CLi Volume 7, inBrief 9

8 October 2008



Is state aid law relevant to depositor protection?

At the time of writing (6 October), the worldwide financial storm has enveloped Europe. It is impossible to predict what may have happened by the time this is read. The most prominent issue of the day has been the expansion of bank depositor protection schemes.

As a solution to the overall crisis, depositor protection is barely relevant, but it is a top priority for national economies. When faith in banks falters, action must be taken to stop a panic withdrawal of cash. Only national governments have power to act, and they have to do so immediately.

In principle, schemes under Directive 94/19 do not fall into the state aid net because they are funded by the banks. However, a sudden and vast expansion would involve public funding and a state guarantee – the factor that calms the market. A call to pay the scheme out in full would only be made in circumstances where state aid rules had ceased to be of much relevance: Ireland's pledge of €400bn is nearly 2.5 times its GDP.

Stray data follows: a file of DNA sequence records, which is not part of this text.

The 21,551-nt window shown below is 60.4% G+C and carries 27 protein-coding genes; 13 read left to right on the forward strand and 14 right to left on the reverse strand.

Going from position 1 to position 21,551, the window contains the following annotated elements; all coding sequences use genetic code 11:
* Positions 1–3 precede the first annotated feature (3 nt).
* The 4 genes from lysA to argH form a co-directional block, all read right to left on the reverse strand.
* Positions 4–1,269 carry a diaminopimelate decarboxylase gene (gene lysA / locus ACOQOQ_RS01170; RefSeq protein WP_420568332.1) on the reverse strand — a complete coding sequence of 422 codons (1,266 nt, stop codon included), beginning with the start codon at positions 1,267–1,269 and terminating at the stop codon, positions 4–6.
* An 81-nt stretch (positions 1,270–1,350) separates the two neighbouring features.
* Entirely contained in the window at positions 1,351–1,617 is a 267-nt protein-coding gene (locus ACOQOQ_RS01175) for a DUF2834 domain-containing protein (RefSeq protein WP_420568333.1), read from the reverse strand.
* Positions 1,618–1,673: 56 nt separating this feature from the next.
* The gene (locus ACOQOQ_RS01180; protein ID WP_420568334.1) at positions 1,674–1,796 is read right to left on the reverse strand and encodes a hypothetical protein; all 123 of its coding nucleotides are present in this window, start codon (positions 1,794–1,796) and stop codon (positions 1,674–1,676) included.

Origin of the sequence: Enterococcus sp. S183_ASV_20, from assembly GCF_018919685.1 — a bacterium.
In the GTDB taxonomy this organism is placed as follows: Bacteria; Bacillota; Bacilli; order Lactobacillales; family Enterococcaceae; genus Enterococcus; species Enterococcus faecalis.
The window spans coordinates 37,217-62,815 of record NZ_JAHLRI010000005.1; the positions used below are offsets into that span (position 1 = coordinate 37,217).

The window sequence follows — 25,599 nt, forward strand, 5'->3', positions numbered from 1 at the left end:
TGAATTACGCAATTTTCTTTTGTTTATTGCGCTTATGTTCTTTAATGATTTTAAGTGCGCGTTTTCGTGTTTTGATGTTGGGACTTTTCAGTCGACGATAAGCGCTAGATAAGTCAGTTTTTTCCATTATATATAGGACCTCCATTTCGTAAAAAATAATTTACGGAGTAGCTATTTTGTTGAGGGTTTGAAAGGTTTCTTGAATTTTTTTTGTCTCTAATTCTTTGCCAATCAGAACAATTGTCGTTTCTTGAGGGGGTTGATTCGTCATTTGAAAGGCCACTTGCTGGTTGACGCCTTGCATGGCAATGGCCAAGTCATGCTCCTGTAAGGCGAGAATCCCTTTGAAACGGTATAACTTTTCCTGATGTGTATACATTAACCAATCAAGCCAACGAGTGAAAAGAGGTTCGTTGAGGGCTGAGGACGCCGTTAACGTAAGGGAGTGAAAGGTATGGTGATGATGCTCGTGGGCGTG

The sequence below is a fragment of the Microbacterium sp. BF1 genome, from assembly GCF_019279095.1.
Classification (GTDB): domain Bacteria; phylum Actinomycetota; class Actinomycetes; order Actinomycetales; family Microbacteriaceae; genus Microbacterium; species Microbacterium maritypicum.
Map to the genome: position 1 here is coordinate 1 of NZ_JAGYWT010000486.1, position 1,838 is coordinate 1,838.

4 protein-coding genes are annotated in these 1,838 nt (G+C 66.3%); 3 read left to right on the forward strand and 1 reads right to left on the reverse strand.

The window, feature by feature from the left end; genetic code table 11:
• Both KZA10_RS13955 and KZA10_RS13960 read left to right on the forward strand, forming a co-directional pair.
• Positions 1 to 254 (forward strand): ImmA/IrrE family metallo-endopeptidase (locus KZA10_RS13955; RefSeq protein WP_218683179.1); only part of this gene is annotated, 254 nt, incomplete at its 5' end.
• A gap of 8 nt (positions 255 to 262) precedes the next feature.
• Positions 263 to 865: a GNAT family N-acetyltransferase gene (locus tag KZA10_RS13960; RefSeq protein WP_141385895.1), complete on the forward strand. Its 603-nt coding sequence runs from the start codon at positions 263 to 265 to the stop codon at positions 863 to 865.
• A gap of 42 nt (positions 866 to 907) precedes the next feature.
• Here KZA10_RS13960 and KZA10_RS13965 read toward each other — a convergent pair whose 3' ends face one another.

The rational outcome would be for all EU countries to extend their schemes to cover all retail deposits in their own banks – they would all have to protect either depositors in their own banks or resident depositors in any bank. The EU has no power to force any action, although the Commission is to draw up a new directive.

If governments worked to make the coverage reasonably uniform, there would be few competitive differences between national regimes. Charges that one was unfair would be silenced. In any event, the EU banking “passport” allocates the regulation of banks to their home state, so the preference of one's own banks is consistent with the general scheme of things.